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The communication fails to function between Ali and Parvez because their individual views of Islam are diametrically opposed, and neither is willing to compromise personal conviction for the sake of peace.
When Parvez finds out that Ali has been giving away or throwing away his belongings, he is particularly worried. He tries to talk to his son, but finds that Ali strongly resists his well-meaning solicitude. Parvez's own experience with religion was fraught with condemnation and pain; his own taxi friends have also observed the hypocrisy of local mullahs who indulged unnatural proclivities toward the boys and girls in their charge while proclaiming righteous living to everyone else. It is clear that Parvez relishes living in England where he is free to live according to his best conscience. However, Ali having never experienced the pain of religious tyranny, wishes to live apart from what he considers the excesses and moral corruption of Western society.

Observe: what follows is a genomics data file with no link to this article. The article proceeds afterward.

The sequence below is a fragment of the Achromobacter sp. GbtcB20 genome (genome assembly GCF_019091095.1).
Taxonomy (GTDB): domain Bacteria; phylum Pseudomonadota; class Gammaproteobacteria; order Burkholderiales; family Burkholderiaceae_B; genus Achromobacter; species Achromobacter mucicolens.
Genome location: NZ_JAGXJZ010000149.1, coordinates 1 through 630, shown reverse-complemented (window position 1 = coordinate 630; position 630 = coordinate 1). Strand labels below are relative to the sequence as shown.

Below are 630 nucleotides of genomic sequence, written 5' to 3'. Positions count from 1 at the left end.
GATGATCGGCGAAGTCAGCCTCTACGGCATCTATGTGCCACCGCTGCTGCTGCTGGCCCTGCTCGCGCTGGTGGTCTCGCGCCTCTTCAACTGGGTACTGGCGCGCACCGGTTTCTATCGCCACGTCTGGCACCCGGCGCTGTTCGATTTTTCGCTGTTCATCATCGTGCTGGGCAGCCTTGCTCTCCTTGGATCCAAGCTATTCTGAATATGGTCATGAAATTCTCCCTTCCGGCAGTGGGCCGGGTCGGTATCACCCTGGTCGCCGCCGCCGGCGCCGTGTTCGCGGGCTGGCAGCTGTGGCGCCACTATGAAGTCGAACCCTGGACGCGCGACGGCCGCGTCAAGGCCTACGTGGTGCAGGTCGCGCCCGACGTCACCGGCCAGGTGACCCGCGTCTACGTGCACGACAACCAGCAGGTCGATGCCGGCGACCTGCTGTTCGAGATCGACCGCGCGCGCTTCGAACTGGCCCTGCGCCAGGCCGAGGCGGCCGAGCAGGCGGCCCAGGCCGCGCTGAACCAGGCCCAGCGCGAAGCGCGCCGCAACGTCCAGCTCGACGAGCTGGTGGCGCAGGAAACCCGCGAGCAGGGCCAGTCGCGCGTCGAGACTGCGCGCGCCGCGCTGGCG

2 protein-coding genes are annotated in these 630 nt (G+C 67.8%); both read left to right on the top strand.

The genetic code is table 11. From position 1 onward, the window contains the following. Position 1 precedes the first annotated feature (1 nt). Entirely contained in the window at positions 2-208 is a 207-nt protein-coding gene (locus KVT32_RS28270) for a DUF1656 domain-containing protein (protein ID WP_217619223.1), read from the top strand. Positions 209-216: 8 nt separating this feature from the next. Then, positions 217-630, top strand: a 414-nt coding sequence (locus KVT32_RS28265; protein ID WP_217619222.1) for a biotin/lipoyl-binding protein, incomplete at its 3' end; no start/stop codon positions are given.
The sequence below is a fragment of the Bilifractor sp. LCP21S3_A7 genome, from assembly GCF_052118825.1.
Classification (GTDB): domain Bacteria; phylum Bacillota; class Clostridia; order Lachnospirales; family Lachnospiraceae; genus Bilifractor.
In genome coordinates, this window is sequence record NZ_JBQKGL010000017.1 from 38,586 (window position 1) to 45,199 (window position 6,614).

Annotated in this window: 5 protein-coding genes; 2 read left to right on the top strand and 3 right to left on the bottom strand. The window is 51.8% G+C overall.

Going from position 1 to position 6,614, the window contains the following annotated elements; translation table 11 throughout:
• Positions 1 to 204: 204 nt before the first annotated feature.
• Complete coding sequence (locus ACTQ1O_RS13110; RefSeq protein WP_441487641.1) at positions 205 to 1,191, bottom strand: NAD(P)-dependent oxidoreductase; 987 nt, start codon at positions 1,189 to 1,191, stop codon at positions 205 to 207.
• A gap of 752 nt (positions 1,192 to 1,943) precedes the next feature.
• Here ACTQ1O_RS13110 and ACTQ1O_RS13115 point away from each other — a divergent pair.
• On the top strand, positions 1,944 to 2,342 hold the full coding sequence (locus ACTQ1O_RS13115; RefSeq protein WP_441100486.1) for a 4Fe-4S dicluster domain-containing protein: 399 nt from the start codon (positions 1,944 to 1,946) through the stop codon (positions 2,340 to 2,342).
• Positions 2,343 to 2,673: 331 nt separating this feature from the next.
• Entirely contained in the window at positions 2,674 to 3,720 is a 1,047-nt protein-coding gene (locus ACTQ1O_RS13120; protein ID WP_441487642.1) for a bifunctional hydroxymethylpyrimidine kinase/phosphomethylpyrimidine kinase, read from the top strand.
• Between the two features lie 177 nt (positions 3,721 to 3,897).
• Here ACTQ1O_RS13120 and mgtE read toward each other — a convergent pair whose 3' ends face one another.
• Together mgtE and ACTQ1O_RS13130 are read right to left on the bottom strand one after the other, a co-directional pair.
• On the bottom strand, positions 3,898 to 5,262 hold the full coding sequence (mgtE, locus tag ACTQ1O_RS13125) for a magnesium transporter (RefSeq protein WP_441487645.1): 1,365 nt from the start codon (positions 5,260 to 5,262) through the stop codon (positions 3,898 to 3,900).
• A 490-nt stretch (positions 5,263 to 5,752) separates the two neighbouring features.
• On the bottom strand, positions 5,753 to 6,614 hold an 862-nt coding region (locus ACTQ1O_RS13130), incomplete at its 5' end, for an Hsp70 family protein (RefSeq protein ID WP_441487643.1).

What Parvez views as freedom Ali considers heresy. While Parvez considers himself a good man who deserves an occasional alcoholic drink, Ali is horrified by such decadent indulgence. Ali's 'aggressive confidence' is intimidating to his father, who thinks that his son has 'swallowed someone else's voice.' Indeed, Ali can't 'hear' his father's voice because other more eloquent 'voices' have supplanted Parvez's awkward and vague articulations about living a good life. Ali is simply not satisfied with Parvez's secular views; his thirst for meaning and purpose is at the crux of his decision to pursue a fairly radical interpretation of Islam. Also, Ali's uncharacteristic and blatant disrespect towards Pervez has blind-sided the older man. As it stands, communication does not function between Ali and Pervez because:
1)Neither party wants to compromise personal convictions.
2)Neither party is willing to respect open dialogue without recrimination.
3)At this point in time, neither party trusts the other.
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